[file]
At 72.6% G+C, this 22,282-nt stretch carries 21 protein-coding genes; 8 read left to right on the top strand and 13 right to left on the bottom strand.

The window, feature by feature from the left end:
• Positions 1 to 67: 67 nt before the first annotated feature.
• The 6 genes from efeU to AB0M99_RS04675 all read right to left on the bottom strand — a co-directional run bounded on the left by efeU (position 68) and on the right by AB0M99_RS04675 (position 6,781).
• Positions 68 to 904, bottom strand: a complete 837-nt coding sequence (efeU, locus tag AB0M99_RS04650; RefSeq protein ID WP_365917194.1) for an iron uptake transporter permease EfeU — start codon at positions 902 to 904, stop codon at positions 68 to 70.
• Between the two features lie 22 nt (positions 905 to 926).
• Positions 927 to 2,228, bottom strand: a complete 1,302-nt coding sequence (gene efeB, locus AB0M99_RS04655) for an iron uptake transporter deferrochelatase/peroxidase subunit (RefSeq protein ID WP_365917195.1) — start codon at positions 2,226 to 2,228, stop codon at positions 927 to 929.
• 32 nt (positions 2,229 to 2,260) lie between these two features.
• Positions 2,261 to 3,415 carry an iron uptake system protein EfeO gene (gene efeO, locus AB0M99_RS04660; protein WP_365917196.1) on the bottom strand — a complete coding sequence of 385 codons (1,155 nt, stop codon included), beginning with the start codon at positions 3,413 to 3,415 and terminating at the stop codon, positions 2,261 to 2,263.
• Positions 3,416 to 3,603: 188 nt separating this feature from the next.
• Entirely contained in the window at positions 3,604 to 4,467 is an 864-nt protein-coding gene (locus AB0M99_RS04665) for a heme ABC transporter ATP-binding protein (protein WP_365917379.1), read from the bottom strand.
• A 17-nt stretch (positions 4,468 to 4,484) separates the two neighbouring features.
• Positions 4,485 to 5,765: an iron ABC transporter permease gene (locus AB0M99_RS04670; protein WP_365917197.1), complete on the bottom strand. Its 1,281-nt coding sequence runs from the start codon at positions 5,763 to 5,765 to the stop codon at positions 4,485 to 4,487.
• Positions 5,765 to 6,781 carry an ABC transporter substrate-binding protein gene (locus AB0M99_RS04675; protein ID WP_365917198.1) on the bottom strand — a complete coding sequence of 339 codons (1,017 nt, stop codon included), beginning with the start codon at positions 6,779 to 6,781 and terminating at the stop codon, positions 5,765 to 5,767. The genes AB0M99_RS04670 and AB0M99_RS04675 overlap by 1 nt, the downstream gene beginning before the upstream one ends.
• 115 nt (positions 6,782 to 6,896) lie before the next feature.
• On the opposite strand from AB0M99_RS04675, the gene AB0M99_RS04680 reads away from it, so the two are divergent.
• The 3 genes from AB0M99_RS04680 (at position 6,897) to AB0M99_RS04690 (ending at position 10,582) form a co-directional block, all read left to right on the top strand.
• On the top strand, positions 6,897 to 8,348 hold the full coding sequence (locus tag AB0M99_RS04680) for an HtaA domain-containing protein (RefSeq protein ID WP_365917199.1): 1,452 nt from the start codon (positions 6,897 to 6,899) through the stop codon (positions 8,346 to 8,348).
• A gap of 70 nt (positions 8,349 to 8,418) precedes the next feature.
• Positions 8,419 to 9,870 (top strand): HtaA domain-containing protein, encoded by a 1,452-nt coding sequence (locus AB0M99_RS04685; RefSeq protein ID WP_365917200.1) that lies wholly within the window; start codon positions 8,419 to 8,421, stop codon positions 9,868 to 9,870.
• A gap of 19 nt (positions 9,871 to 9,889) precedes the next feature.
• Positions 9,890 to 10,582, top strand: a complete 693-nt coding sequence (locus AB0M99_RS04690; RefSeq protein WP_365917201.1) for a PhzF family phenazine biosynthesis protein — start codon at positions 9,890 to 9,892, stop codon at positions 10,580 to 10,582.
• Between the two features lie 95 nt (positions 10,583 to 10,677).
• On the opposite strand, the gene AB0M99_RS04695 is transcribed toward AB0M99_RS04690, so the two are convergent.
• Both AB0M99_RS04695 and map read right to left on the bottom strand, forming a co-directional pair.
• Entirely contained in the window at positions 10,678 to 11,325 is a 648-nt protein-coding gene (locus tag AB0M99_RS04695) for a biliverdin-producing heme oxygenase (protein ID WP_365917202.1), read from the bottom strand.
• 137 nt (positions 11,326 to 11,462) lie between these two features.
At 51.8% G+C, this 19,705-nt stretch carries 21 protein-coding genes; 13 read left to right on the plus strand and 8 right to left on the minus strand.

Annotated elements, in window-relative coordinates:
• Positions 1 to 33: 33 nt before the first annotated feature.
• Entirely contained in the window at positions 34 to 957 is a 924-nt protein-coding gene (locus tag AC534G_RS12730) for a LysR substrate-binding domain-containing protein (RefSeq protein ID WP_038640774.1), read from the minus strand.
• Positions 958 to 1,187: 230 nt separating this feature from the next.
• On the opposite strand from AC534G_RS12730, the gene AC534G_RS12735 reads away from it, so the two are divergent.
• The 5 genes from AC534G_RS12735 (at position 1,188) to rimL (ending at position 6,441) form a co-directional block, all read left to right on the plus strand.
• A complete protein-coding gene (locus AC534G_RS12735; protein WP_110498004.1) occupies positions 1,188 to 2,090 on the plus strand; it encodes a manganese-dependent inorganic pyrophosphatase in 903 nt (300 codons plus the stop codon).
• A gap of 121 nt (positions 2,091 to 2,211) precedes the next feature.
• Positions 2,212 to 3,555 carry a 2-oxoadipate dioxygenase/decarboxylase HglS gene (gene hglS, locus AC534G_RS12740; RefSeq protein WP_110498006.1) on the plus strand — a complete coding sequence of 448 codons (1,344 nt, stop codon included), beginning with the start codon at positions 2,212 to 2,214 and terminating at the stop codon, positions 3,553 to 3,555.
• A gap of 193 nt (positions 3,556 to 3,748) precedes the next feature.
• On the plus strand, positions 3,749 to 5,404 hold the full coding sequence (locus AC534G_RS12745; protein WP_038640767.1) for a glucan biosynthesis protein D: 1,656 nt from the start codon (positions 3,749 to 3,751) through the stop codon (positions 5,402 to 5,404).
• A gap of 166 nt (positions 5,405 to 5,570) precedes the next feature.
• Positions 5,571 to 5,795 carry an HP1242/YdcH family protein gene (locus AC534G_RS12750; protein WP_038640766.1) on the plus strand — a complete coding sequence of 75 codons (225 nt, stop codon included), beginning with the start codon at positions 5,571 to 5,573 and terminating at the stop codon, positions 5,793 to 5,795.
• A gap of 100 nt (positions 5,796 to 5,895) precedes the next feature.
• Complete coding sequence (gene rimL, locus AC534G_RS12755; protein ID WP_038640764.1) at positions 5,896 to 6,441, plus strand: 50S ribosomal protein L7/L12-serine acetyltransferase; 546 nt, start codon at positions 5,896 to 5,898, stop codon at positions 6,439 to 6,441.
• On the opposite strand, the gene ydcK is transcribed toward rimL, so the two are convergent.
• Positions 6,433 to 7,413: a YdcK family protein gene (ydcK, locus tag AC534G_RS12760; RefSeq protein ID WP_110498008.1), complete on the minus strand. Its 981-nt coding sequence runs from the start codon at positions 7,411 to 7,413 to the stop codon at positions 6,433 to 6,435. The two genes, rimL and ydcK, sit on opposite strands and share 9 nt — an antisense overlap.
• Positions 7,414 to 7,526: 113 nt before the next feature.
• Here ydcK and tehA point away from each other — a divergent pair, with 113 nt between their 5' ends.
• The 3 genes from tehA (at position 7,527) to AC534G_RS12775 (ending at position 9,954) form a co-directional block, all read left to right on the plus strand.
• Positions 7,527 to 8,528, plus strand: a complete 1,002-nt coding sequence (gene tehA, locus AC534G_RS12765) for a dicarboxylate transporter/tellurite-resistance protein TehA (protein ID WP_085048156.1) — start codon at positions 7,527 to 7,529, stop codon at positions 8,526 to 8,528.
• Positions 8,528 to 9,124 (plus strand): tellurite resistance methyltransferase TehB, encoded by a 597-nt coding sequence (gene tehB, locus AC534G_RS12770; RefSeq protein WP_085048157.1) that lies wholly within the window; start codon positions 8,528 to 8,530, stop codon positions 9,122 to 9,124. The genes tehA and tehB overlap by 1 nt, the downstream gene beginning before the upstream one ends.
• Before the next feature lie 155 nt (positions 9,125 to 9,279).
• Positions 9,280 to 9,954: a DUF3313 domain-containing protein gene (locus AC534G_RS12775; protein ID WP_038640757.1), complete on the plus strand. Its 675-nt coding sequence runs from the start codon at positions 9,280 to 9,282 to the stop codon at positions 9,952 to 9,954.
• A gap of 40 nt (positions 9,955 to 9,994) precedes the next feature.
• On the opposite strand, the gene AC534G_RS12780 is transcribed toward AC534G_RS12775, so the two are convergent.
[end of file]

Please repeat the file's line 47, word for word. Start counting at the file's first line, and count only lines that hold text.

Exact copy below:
• Here ydcK and tehA point away from each other — a divergent pair, with 113 nt between their 5' ends.